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Lord Davies of Oldham: My Lords, of course, we expect the fact-finding mission to carry out a full investigation of the position. Inevitably, it is bound to reflect on the level of casualties that have occurred and the circumstances in which those casualties were

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caused. My noble friend should have no doubt at all about the thoroughness with which the fact-finding mission will go about its job on behalf of the council.

Baroness Tonge: My Lords, does the Minister agree that this Government should do all in their power to uphold international law throughout the world, applied equally to all countries of the world? What guarantee can our Government give that the United Nations Human Rights Council will be allowed access to the Gaza Strip to investigate?

Lord Davies of Oldham: My Lords, it is clear that the council starts off with an international mandate and it will expect and demand the necessary co-operation. But if the noble Baroness is referring to the broader picture, the role which the United Kingdom Government envisage for themselves is to be constructive towards establishing a permanent ceasefire leading to a permanent, two-nation peace agreement between Palestine and Israel.

Pensions: Public Sector


3 pm

Asked By Baroness O'Cathain

Baroness O'Cathain: My Lords, I beg leave to ask the Question standing in my name on the Order Paper. In so doing, I declare an interest as a recipient of a small public sector pension from the City of London Corporation.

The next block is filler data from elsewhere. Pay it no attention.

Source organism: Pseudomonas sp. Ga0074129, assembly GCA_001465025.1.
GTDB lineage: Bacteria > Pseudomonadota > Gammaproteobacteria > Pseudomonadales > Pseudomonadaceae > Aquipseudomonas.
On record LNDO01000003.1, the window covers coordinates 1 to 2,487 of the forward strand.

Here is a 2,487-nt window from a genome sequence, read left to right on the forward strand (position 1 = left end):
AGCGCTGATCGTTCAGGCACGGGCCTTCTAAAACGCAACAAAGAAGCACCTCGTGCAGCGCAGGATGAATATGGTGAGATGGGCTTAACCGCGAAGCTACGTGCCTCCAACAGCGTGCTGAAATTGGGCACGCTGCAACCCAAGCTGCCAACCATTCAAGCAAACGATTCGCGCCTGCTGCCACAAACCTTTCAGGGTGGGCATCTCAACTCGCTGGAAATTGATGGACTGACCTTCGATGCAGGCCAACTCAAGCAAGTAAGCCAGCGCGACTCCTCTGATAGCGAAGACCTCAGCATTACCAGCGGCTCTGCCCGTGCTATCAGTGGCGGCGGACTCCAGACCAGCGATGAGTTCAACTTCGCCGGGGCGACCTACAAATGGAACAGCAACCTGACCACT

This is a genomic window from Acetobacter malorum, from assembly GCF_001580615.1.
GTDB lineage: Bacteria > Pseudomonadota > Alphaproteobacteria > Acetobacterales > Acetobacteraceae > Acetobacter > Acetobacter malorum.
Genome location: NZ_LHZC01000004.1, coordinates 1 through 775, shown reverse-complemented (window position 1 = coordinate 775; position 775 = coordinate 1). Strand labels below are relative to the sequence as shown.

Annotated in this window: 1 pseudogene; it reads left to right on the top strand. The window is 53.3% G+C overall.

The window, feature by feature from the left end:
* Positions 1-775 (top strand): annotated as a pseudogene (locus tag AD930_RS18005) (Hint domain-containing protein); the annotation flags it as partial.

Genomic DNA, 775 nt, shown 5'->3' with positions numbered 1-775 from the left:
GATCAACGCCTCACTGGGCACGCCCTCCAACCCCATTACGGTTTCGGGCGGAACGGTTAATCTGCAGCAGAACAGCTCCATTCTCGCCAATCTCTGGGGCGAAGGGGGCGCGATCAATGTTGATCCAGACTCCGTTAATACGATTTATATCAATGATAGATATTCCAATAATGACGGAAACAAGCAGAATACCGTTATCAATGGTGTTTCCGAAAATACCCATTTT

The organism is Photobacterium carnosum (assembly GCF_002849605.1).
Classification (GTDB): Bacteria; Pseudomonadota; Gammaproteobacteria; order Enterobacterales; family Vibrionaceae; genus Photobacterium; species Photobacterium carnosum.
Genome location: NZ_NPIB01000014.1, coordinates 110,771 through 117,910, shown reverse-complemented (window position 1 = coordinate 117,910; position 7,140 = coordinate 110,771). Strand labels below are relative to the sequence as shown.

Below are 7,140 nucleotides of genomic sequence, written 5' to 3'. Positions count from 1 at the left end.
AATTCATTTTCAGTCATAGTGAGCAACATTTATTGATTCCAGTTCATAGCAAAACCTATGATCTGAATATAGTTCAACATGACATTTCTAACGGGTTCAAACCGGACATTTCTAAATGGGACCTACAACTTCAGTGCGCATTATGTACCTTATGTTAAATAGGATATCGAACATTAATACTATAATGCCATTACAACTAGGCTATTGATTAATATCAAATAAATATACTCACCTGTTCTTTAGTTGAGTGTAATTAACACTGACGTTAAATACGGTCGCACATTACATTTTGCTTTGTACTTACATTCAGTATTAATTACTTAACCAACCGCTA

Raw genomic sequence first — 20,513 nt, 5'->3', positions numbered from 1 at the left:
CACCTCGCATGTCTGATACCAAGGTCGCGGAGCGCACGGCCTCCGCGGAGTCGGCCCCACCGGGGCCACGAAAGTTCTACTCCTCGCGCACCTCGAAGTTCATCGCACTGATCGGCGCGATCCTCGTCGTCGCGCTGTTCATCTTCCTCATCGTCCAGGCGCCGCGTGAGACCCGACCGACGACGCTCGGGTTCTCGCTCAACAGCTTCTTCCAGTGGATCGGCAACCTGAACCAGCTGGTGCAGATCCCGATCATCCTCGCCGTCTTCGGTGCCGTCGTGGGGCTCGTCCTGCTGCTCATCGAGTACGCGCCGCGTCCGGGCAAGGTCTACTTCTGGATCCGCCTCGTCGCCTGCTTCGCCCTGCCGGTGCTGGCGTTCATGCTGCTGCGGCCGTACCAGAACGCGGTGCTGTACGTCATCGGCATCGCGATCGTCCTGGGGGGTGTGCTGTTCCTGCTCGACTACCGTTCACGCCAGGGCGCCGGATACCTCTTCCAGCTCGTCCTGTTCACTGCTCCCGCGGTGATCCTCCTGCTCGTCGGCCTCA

The Financial Services Secretary to the Treasury (Lord Myners): My Lords, the Government have introduced a wide range of reforms to modernise schemes and meet the rising costs associated with longevity. Recent reforms such as cost-sharing, cost-capping and changes to pensionable age are designed to help with financial sustainability and are currently being implemented. The Government will continue to monitor public service pensions and the benefits they provide to overall remuneration packages.

Baroness O'Cathain: My Lords, I thank the Minister for that reply but I suggest that it will be received with a slightly jaundiced view by those who have been in final salary schemes who are now threatened with having those schemes curtailed mid-service. Have the Labour Party and the trade unions come to any formal or informal agreement, such as Warwick 2, about the postponement of public sector pension reform?

Lord Myners: My Lords, there is no agreement of which I am aware about the postponement of public sector pension reform. Indeed, this continues to move ahead. The savings that have already been introduced have an estimated value of £1.25 billion to £1.5 billion per annum. That is arising as a result of negotiations relating to pensions paid to the National Health Service, teachers and the Civil Service. With others, which fall under the general heading of public sector pensions, negotiations continue. The introduction of capping,

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cost-sharing and revised rules around early retirement due to ill health are leading to significant savings. However, I share the concerns of the noble Baroness, Lady O’Cathain, about the termination of pension fund benefits and I am sure those working in the public sector would have been alarmed by the comments attributed to Mr David Cameron when he spoke to the Manchester Chamber of Commerce in November and said he proposed to phase out public sector defined benefit pension plans.